A Kid's Guide to Shots

A Kid's Guide to Shots

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Nobody likes getting a shot. They can hurt, and it's weird knowing that the nurse is about to jab you with that needle.

But shots called vaccinations keep you from getting some serious diseases. These diseases could make you very sick. The pinch of a shot isn't nearly as bad as those illnesses.

Making Antibodies

Shots protect you by giving you only a tiny piece of a disease-causing germ or by giving you a version of the germ that is dead or very weak. Giving a whole germ that's alive would give you a disease (like measles or chickenpox).

But giving only this tiny, weakened, or dead part of the germ does not give you the disease. Instead, just the opposite happens. Your body responds to the vaccine by making antibodies. These antibodies are part of your immune system, and they can fight the disease if you ever come in contact with that nasty germ.

When your body is protected from a disease in this way, it's called being immune to an illness. It can't get you. In most cases, it means you won't get the illness at all. But sometimes, you can still get a mild case of the illness. This can happen with chickenpox. Even kids who get the shot to prevent chickenpox can still get a case of it. The good news is that they usually don't get a very bad case of it. Milder cases mean fewer spots and less itching.

Shots are given by injection with a needle. A syringe (say: seh-RINJ) holds the liquid vaccine, and the needle has a hole in it for the liquid to squirt through. Shots are usually given in your arm or sometimes your thigh.

First Shots

The good news is that kids get a lot of the shots they need by age 2. So if you're old enough to read this article, you've already had most of your shots! After that, a kid doesn't need many more.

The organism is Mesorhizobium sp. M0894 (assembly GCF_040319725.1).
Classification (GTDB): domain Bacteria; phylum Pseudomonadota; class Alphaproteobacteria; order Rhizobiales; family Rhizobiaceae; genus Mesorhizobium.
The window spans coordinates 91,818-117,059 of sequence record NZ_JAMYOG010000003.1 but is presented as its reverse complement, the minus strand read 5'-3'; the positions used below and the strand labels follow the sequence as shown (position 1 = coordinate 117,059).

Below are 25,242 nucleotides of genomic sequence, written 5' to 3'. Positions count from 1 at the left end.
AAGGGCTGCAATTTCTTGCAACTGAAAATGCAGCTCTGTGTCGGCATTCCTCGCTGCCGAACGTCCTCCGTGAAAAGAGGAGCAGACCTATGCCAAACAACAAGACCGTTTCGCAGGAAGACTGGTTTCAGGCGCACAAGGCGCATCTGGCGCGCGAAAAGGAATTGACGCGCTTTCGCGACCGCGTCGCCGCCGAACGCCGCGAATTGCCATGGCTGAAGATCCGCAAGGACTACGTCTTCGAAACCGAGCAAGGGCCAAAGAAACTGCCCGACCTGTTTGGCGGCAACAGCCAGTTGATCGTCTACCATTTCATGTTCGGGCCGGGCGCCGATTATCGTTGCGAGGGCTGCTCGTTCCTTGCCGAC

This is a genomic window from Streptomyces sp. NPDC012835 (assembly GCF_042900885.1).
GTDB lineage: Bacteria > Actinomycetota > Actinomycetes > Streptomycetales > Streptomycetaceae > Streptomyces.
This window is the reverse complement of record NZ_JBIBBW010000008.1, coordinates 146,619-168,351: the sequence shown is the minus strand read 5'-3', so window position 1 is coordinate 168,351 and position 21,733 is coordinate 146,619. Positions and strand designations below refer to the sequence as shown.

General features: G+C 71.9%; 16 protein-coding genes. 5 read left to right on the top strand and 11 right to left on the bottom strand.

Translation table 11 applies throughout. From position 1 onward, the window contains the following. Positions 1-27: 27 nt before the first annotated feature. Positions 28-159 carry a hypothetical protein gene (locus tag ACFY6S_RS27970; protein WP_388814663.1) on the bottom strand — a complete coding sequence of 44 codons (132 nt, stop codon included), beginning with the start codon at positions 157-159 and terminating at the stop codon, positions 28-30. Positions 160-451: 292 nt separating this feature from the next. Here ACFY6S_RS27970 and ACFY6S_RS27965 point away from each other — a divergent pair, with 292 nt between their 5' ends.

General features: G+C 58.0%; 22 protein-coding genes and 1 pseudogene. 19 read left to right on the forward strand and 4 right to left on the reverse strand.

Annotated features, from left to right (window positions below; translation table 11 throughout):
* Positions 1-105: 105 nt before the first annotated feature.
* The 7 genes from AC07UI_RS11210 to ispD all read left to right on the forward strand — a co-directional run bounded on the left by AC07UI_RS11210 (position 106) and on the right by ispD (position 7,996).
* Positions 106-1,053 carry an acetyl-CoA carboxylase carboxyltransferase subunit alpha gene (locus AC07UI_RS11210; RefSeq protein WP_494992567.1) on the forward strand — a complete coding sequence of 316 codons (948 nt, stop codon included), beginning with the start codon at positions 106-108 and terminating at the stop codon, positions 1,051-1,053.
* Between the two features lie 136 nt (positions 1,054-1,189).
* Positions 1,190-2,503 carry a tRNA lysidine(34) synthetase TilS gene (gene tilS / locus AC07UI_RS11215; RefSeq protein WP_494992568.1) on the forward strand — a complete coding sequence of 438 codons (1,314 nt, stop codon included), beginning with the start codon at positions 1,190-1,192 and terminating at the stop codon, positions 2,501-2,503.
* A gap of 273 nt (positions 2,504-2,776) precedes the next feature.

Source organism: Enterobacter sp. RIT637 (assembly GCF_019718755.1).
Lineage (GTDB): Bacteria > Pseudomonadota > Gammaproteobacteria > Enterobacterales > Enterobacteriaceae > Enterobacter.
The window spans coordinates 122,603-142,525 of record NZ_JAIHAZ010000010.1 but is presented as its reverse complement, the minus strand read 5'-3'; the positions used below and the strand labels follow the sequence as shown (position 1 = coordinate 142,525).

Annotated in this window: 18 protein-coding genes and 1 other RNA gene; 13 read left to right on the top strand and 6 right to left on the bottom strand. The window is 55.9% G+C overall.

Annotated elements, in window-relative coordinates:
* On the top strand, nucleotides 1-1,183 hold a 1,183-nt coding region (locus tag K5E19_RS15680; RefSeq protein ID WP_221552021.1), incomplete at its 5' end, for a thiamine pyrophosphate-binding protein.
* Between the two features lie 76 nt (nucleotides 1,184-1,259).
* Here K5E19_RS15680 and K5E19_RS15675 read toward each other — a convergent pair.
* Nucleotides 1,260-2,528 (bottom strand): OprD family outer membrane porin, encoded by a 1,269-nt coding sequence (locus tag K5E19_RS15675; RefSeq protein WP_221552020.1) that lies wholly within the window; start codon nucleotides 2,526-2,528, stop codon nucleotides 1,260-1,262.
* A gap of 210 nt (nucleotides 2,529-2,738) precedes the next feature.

There are a few shots given when kids are between 4 and 6 years old. The next set of shots isn't usually until kids are about 11 or 12 years old.

Most kids should have a flu vaccine each year. Some kids will get it as a shot, and some will get it with a spray in the nose.

Why Do Kids Need Shots?

Shots are great for individual kids because it means that they won't get those serious diseases. But shots are great for the health of the country and world, too. How? When almost all kids have received these shots, it means that these illnesses don't have much of a chance to make anyone sick.

Because most kids in the United States get all their shots, you rarely meet anyone who has had diseases like measles or mumps. Your mom or dad has probably had to show your school that you've had all your shots. Schools and camps do this because they don't want the kids spreading or catching serious illnesses.

My Aching Arm!

OK, it's true. Getting a shot can hurt a little. But the pain usually comes and goes pretty quickly. If you cry, don't worry about it. Lots of kids do.

To make shots easier to take, try bringing your favorite teddy bear or asking your mom or dad to hold your hand while you're getting a shot. Afterward, you may even get a little treat if you're brave! Maybe your doctor gives out stickers or your mom and dad will take you to the playground.

Sometimes after a shot, your arm will be sore, look red, or have a small bump where the needle went in. You also could have a low fever. Your mom or dad can talk to the doctor about any problems you have. Usually, the soreness and fever go away quickly or after you take some pain reliever, like acetaminophen or ibuprofen.

It's OK if you don't like shots, but remember that they are your best shot at staying healthy!

Reviewed by: Larissa Hirsch, MD
Date reviewed: January 2014

Note: All information is for educational purposes only. For specific medical advice, diagnoses, and treatment, consult your doctor.

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Related Resources
OrganizationImmunization Action Coalition This organization is a source of childhood, adolescent, and adult immunization information as well as hepatitis B educational materials.
Web SiteCDC: Preteen and Teen Vaccines CDC site provides materials in English and Spanish for parents, teens, preteens, and health care providers about vaccines and the diseases they prevent.
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